Mercedes GLC Coupe 2020 Review
Our Rating

4/5

Mercedes GLC Coupe 2020 Review

Can a sleek coupe version of the Mercedes GLC offer even more appeal to this premium SUV?

Introduction

Not much more than a decade ago, a coupe SUV was essentially unheard of. 

However, as SUVs have grown in appeal, manufacturers have had to get creative to offer even more choice to buyers. BMW was the first to offer a true coupe SUV with its X6, but it didn’t take Mercedes long to join in as well – first with a sleeker version of the GLE and then with the smaller GLC we’re trying here. 

Alongside the regular GLC, the Coupe model was updated last year, which introduced subtle but welcome styling updates to give it a fresher look, along with additional driver assistance kit, and importantly a new infotainment system, which is known as the Mercedes-Benz User Experience, or MBUX for short. 

Can these updates help to improve the GLC Coupe further, though? It’s time to find out…

Performance

When it comes to powertrain choice, there’s certainly no shortage of options with the GLC, with petrol, diesel, hybrid and hot AMG models all available. All models feature a nine-speed automatic gearbox and four-wheel-drive, too. 

We’ll start with diesels, with a GLC 220d model kicking the line-up off with a 191bhp 2.0-litre diesel engine. That should really offer all the performance you would need, as it’s able to reach 60mph in 7.7 seconds, but if you fancy a bit more poke, the GLC 300d is available with 242bhp, which cuts the 60mph time down to 6.4 seconds. 

Diesel is also what powers the plug-in hybrid model (the GLC 300de), too, which mates together the engine from the 220d model with a 120bhp electric motor and 13.5kWh battery. This offers a great mix of performance and efficiency, and is the pick of the range for us, though you’ll have to stump up lots of money for it in the first place. 

In terms of regular petrol options, the only non-AMG option is the GLC 300, which features a 254bhp 2.0-litre engine, which allows for a 0-60mph time of 6.1 seconds.

Ride and handling

Aside from the coupe-like styling, Mercedes has also tweaked the way the GLC Coupe drives next to its regular SUV sibling to give it a sportier feel behind the wheel. 

It certainly feels that way, as while the regular model is quite plain to drive, the Coupe feels noticeably sharper, though it’s hard to hide the fact that this is a chunky SUV. There’s plenty of grip, though, and it feels very safe and secure, if not particularly exciting, but nor does it need to. The nine-speed automatic gearbox is also brilliantly smooth, and almost hardly noticeable with the way it changes up and down gears. 

The only real downside behind the wheel of the GLC is the rather firm suspension. Mercedes understandably designed it to feel sportier, which has just made it a bit too harsh for a family SUV. It’s far from uncomfortable, but it’s definitely worth sticking with the standard 19-inch wheels for the best ride quality.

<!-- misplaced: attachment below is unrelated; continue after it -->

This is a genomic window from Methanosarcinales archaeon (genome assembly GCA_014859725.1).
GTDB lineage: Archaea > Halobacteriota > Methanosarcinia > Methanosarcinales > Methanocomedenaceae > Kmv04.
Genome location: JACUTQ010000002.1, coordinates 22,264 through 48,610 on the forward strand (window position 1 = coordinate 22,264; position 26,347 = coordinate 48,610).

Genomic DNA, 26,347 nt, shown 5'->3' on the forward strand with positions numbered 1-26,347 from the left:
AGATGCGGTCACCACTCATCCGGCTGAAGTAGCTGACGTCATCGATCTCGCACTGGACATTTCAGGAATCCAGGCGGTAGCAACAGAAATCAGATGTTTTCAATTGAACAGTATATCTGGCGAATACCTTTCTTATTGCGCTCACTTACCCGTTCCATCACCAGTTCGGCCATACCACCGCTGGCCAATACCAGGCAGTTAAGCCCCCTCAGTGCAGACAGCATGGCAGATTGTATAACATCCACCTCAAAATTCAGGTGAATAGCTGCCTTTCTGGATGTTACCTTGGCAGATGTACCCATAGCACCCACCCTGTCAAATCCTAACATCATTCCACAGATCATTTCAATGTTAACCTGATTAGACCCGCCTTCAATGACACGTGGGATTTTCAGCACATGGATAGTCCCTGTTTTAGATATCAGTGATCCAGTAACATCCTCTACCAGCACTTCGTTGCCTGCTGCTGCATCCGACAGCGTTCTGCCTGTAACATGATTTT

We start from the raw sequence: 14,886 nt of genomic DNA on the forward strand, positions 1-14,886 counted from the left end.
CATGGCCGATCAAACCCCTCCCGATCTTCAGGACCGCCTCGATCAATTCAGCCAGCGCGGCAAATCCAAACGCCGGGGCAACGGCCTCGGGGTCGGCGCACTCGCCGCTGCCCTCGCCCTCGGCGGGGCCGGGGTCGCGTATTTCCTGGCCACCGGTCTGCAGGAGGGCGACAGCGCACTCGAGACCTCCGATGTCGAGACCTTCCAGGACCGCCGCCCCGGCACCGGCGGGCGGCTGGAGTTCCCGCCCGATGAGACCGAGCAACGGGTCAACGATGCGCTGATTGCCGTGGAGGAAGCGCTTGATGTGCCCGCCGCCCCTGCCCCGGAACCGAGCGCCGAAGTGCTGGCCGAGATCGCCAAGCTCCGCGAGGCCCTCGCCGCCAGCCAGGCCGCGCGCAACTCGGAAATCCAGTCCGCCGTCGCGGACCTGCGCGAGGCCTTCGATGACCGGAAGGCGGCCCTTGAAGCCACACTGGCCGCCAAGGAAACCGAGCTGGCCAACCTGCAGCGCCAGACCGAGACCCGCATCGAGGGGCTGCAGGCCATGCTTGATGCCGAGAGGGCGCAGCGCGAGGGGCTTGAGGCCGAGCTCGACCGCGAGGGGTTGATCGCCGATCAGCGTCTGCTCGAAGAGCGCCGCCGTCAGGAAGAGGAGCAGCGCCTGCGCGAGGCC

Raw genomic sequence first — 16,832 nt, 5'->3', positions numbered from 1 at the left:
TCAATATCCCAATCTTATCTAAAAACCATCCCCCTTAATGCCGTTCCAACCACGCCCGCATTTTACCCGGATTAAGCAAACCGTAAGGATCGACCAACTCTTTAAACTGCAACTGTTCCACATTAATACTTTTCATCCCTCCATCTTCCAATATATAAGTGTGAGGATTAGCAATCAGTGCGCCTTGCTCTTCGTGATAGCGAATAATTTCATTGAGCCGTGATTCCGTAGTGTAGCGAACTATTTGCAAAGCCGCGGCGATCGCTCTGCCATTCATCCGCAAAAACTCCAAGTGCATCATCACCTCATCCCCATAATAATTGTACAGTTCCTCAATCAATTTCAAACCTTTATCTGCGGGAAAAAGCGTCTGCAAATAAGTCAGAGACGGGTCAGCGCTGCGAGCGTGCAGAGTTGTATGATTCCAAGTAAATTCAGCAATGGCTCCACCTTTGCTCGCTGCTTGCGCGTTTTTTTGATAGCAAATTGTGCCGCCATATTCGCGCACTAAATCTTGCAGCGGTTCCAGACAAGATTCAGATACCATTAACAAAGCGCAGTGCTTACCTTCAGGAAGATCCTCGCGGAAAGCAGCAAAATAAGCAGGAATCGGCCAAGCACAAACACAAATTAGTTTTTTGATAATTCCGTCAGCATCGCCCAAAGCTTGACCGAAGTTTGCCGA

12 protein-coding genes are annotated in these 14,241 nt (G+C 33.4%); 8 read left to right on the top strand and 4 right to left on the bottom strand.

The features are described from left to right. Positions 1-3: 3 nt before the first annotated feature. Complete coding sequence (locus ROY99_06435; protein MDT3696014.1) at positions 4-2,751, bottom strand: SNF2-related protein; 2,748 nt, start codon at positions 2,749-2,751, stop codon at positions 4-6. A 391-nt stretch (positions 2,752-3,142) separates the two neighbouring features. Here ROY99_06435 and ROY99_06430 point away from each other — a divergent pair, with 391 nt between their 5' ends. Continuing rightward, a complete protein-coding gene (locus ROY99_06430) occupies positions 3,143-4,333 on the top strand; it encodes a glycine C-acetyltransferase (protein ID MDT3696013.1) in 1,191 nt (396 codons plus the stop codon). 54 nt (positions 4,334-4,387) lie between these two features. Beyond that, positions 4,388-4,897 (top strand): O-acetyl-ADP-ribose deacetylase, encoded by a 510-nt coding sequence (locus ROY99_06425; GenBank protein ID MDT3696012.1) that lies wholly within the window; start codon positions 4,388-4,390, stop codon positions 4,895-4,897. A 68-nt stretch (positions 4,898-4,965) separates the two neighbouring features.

Interior and equipment

The biggest difference on this new GLC is on the interior, with the outdated infotainment system being replaced by a much cleaner infotainment system that helps to make the GLC feel far more modern. That said, the cabin doesn’t quite have the wow factor of more modern Mercedes models, such as the E-Class and new GLA. However, what can’t be faulted is the quality, which is superb throughout. 

As for practicality, unsurprisingly the GLC Coupe with its sloping roofline isn’t as roomy as the regular SUV. That said, taller adults should still be able to get comfortable in the back, while it still has a large 500-litre boot - though that’s 50 litres down on the standard car. The boot shape itself is also quite narrow, while a tall boot lip can make loading heavier items into the back a bit of a pain – something worth considering, depending on what you need to use your car for. 

Unlike the standard GLC, the Coupe misses out on an entry-level Sport trim, meaning it’s only various AMG Line models you can choose from. 

Standard equipment is impressive, including an electric boot, 10.25-inch touchscreen, 19-inch alloy wheels, a sporty styling kit and a reversing camera to name but a few features. Upgrade to the AMG Line Premium model to get larger 20-inch alloy wheels, a 12.3-inch digital instrument cluster, ambient lighting and wireless phone charging. AMG Line Premium Plus then adds a sunroof, keyless entry and a Burmester sound system, while top-spec Ultimate versions feature adaptive air suspension.

Cost

Unsurprisingly given the GLC Coupe’s premium nature, it’s not a cheap car, with prices starting from £45,255, though even with the standard engine and trim, that should be all the car you’d ever need. High spec versions (not even AMG ones) also approach £60,000, which is just too expensive in our eyes, meaning a lesser trim makes much more sense. 

It’s also worth noting that Coupe versions cost around £3,000 more than the equivalent SUV. That’s quite a lot of money, but if you’re financing or leasing your car, the cost will likely make little difference on a monthly basis.

Verdict

If you think with your head, the standard GLC is definitely the choice to go for. It’s more comfortable, cheaper and roomier as well.

However, it’s the style of the GLC Coupe that will win you over, with its glamorous lines and shape making this Mercedes feel even more special, and it’s helped by the sportier driving experience. Add into that the fact it has a high-quality interior and is available with a choice of great powertrains and it’s a very appealing choice indeed.

Enquire on a new Mercedes GLC Coupe

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